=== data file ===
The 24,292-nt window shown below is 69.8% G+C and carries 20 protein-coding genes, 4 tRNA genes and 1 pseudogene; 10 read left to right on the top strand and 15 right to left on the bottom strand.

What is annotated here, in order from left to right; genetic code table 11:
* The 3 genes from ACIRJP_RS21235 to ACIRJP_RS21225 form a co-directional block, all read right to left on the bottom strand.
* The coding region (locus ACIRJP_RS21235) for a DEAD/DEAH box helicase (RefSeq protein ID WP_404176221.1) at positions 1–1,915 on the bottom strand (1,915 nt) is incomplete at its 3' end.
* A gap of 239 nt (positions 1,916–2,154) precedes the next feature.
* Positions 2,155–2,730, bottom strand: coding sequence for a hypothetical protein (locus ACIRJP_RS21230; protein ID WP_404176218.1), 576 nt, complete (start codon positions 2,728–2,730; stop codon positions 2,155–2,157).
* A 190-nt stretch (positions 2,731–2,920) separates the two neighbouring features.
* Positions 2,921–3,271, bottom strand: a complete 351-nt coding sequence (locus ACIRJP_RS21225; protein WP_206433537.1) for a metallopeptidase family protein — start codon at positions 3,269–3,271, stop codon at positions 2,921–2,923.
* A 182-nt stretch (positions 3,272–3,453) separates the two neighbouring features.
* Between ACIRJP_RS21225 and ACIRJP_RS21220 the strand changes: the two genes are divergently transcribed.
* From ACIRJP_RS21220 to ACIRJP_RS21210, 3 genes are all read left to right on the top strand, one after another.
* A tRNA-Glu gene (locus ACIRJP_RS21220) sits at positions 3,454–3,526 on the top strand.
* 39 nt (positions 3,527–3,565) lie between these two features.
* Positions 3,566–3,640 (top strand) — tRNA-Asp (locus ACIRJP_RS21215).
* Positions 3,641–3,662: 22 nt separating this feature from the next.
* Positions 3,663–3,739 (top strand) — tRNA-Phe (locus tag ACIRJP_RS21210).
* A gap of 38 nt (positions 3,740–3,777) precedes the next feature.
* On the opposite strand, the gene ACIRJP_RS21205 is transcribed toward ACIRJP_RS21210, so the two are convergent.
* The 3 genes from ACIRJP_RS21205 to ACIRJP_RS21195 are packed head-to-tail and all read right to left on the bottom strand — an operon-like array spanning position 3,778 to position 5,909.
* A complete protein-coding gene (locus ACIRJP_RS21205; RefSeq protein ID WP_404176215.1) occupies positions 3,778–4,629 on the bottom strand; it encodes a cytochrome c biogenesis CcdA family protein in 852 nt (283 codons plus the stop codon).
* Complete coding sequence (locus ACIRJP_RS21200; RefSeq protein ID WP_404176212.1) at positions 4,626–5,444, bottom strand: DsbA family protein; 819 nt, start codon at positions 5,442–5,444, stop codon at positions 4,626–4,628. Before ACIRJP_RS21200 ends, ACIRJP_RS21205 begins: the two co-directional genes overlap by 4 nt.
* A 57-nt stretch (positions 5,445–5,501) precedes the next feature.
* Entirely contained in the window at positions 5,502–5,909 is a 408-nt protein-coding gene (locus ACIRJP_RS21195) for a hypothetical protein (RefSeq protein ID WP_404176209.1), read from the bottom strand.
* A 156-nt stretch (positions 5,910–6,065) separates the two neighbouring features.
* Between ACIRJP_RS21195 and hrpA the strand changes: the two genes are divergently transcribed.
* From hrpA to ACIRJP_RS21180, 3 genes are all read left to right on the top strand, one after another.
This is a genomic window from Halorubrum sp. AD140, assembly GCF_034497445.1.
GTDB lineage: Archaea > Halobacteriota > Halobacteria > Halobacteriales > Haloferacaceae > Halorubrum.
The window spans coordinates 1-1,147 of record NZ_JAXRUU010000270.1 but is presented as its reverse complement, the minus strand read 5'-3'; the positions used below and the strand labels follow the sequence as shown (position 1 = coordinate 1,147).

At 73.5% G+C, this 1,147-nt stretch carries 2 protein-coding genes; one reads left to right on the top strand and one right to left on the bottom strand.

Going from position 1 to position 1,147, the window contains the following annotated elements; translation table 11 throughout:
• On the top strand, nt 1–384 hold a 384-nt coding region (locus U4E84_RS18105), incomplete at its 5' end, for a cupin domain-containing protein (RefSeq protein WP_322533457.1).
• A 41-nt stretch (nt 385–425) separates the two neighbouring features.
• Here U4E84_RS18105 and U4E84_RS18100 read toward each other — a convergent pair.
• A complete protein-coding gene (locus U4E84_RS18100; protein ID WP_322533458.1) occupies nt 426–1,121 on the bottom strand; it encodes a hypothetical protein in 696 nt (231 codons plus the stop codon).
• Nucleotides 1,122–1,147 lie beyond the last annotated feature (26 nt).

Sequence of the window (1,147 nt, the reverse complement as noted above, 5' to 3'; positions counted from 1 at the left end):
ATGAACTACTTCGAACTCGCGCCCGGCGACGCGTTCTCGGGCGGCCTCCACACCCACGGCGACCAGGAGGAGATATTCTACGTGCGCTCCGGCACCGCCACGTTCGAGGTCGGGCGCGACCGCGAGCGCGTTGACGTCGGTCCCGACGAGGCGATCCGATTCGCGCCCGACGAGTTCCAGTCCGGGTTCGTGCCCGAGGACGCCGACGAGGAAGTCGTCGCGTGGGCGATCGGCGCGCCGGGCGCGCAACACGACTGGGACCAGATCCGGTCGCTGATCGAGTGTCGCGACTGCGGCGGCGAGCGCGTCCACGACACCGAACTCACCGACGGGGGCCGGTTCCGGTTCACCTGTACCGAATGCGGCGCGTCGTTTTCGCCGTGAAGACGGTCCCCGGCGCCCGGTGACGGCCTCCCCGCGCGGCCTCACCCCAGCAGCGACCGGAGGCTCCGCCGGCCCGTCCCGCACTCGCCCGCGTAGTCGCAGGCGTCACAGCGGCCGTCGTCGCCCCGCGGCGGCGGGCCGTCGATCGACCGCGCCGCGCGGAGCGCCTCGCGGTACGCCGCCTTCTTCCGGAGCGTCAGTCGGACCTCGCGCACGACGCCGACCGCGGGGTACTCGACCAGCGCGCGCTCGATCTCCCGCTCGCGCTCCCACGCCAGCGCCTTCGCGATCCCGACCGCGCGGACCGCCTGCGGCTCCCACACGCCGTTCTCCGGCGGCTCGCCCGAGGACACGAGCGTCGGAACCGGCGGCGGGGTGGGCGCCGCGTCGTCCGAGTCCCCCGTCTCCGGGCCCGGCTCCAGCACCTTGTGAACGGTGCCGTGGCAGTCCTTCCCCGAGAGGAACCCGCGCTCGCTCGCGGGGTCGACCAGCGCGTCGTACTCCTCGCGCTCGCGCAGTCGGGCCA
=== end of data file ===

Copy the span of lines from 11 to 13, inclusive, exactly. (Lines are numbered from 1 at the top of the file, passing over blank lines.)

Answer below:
* From ACIRJP_RS21220 to ACIRJP_RS21210, 3 genes are all read left to right on the top strand, one after another.
* A tRNA-Glu gene (locus ACIRJP_RS21220) sits at positions 3,454–3,526 on the top strand.
* 39 nt (positions 3,527–3,565) lie between these two features.